How Blaise Matuidi laid the platform for Kylian Mbappe to knock out Argentina

By Michael Cox

Didier Deschamps appeared entirely unsure of his best system ahead of the opening game of this tournament, but recent World Cup winners have tended to suddenly find their optimum formation midway through the tournament.

In 2002 Brazil clicked into gear once introducing a second holding midfielder, in 2006 Italy’s switch from 4-3-1-2 to 4-2-3-1 worked wonders, in 2010 Spain thrived once they added more directness and width to their attack, and Germany’s 2014 side changed considerably from their opening game to the final.

Here, France learned their lesson after their opening fixture against Australia, an underwhelming performance that eventually resulted in a 2-1 victory, largely thanks to Deschamps introducing Olivier Giroud, who provided his customary knock-downs and flick-ons to bring the best from France’s attacking midfielders. Giroud started the next game, a win over Peru, which necessitated Deschamps switching from 4-3-3 to 4-4-1-1, moving Kylian Mbappe into a wider position, and bringing in Blaise Matuidi on the left. Matuidi is an unfashionable player, about mobility and discipline rather than invention, but he makes this system work, tucking inside and supporting Paul Pogba and N’Golo Kante, while allowing Mbappe to play a more attacking role on the opposite flank.

Matuidi can perform almost any tactical role. Against Peru he was important because he defended against Luis Advincula, the dangerous attacking right-back. Here against Argentina, he played a crucial role in minimising the space afforded to Leo Messi. Jorge Sampaoli’s latest formation was a 4-3-3 with Messi deployed as a false nine, recalling his role for Pep Guardiola’s Barcelona. It didn’t work well: wingers Angel Di Maria and Carlos Pavon made the wrong runs, failing to offer a threat in behind. Messi, as always, dropped into deep, right-of-centre positions, aiming to receive passes and drift inside onto his left foot. Matuidi, though, was constantly positioned well to deny Argentina space down that flank, making a couple of excellent interceptions.

Matuidi's discipline on the left freed up Mbappe on the right (www.sharemytactics.com)

With a tactically disciplined player on the left, Deschamps can afford to field an outright attacker on the right, and Mbappe produced the performance of the World Cup so far, to the extent that the Paris Saint-Germain attacker is the new favourite to win the Golden Ball award. Allowed the freedom of the right flank, and constantly surging forward on the break, this was an astonishing demonstration of speed and close control.

Argentina simply couldn’t live with Mbappe’s pace. He was clumsily fouled by Javier Mascherano in a central position in the opening stages, with Antoine Griezmann slamming the resulting free-kick against the crossbar. That was the warning sign, and shortly afterwards something similar happened: Mbappe again countered with astonishing speed and this time it was Marcos Rojo who hauled him to the ground. Griezmann made no mistake from the penalty.

Blaise Matuidi gave France a disciplined option that freed up Kylian Mbappe (Getty)

At 1-0 up, France continued to look for Mbappe on the run. 20 minutes in, Paul Pogba’s glorious straight pass over the top found him running through on goal, and this time it was Argentina’s left-back Nicolas Tagliafico who tripped him, just outside the box. Tagliafico was booked, and was subsequently forced to play 70 minutes against the incredible Mbappe too scared of making a tackle. Argentina needed to offer him some protection – a solid left-midfielder like Matuidi would have been handy. At half-time, Sampaoli had clearly instructed Argentina’s midfielders to push across and offer Tagliafico some support. It took only five minutes for Ever Banega to be booked for a completely unnecessary, dangerous challenge on the danger man. He wasn’t the only midfielder to be booked in the second half – Matuidi’s yellow card, seemingly for dissent, rules him out of France’s quarter-final against Uruguay.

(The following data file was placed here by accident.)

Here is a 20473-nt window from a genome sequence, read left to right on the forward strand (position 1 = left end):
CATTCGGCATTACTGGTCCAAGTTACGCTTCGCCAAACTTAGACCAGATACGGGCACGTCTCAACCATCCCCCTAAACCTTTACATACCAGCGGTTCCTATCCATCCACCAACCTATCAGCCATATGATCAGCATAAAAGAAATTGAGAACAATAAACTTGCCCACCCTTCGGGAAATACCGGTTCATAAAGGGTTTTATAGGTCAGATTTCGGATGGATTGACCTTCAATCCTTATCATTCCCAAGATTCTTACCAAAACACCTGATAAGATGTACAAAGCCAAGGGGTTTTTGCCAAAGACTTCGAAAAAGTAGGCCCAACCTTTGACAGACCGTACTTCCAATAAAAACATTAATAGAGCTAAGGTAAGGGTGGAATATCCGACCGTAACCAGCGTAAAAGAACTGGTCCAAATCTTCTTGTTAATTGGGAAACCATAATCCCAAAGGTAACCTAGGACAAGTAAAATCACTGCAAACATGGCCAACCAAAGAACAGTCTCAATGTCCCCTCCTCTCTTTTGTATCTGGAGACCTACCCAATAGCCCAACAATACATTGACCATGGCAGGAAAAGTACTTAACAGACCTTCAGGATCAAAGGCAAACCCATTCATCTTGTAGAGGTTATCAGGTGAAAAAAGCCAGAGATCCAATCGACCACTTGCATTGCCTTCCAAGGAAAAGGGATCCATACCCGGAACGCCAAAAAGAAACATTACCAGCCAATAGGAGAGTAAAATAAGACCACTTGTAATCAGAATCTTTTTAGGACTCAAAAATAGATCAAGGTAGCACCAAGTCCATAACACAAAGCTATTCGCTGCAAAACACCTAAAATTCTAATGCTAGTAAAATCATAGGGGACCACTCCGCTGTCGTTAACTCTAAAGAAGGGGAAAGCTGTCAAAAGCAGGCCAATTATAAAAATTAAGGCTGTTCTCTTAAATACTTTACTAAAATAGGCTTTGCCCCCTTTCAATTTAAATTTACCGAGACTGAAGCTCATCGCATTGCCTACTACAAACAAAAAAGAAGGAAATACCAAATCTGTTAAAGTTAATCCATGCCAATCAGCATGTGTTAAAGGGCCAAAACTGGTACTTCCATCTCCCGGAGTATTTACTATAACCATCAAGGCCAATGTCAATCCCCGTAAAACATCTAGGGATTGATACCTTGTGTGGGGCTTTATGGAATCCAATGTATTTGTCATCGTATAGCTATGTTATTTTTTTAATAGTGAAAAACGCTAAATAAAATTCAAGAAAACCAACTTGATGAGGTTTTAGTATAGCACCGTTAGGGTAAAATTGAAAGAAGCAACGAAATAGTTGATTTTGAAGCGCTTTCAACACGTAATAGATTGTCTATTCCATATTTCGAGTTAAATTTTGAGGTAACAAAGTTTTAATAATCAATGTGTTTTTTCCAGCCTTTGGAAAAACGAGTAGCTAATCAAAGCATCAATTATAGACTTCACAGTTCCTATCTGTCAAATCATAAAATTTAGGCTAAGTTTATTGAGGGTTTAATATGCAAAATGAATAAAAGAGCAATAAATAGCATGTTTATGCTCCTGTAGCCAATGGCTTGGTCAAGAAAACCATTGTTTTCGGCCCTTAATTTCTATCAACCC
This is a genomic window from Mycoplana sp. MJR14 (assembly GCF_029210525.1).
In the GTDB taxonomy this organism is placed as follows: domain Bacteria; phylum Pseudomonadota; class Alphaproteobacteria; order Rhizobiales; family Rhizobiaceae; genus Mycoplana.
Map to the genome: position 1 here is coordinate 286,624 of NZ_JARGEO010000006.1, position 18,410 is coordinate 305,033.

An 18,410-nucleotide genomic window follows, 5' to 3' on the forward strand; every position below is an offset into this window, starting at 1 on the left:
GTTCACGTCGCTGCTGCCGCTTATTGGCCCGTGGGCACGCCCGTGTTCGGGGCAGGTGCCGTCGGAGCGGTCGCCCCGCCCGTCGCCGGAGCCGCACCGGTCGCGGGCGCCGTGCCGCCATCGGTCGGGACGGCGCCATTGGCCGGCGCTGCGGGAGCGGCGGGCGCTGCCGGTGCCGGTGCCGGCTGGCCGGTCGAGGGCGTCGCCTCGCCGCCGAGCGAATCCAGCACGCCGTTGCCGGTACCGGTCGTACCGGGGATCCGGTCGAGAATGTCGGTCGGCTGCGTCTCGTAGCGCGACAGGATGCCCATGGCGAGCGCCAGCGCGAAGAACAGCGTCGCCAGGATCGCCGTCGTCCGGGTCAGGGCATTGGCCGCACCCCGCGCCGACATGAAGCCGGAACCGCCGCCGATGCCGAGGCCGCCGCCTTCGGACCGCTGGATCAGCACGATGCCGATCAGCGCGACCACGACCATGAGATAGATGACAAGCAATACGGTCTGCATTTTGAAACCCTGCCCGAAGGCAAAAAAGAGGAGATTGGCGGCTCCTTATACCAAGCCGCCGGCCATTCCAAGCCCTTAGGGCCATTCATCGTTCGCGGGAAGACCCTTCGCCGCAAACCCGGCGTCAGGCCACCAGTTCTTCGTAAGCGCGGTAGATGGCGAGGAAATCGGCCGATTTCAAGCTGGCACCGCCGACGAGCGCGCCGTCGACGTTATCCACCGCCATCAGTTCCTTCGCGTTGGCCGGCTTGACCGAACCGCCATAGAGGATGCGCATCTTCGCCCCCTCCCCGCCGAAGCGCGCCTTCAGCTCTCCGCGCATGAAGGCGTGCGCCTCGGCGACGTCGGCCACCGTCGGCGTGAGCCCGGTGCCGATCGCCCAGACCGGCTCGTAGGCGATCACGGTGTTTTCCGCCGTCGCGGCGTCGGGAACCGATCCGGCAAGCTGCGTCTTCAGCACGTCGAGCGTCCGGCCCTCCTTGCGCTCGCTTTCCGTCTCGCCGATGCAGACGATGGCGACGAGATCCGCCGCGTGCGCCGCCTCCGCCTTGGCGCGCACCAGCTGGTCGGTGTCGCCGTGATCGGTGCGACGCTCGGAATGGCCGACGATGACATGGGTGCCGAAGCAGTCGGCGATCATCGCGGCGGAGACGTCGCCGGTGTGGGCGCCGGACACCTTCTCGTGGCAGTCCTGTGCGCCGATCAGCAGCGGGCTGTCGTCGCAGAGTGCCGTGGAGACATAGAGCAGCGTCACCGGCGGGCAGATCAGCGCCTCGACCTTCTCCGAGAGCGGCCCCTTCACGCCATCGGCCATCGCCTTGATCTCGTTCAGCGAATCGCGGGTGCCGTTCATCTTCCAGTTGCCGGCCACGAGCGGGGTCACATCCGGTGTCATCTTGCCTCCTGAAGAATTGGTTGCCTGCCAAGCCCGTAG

Argentina somehow found themselves ahead thanks to Angel Di Maria’s stunning long-range strike and Gabriel Mercado’s fortunate goal. But, after Benjamin Pavard’s truly outstanding swerved equaliser, it became the Mbappe show once again. Having previously demonstrated his speed over 50 yards, it was his acceleration over five yards which allowed him space to fire home and put France 3-2 ahead.

France will be without Blaise Matuidi after he was booked for dissent (Getty)

It was France’s fourth and final goal, however, that demonstrated their combination play and the understanding between their front four. Kante dropped into defence to help France play out from the back, drawing Argentina up the pitch before cutting through their lines. Kante played a forward pass into Griezmann, who knocked the ball left to Matuidi, typically surging forward. He found Giroud, who played his role to perfection, slipping in a runner with a first-time pass, and Mbappe sidefooted coolly into the far corner.

The nature of that strike, with a central forward slipping the ball between full-back and centre-back for a wide forward running inside from deep, is exactly the type of goal Messi regularly assisted from his false nine role at Barcelona, presumably what Sampaoli was hoping for here. At least Messi’s final touch at this World Cup – and perhaps his final touch in an Argentina shirt – was an assist, for Sergio Aguero’s late consolation. But Messi’s was overshadowed by his opposite number, and the combination of Mbappe’s speed, Argentina’s openness and France’s newfound balance meant France produced a far more dominant performance than the scoreline would suggest.

Follow the Independent Sport on Instagram here, for all of the best images, videos and stories from around the sporting world.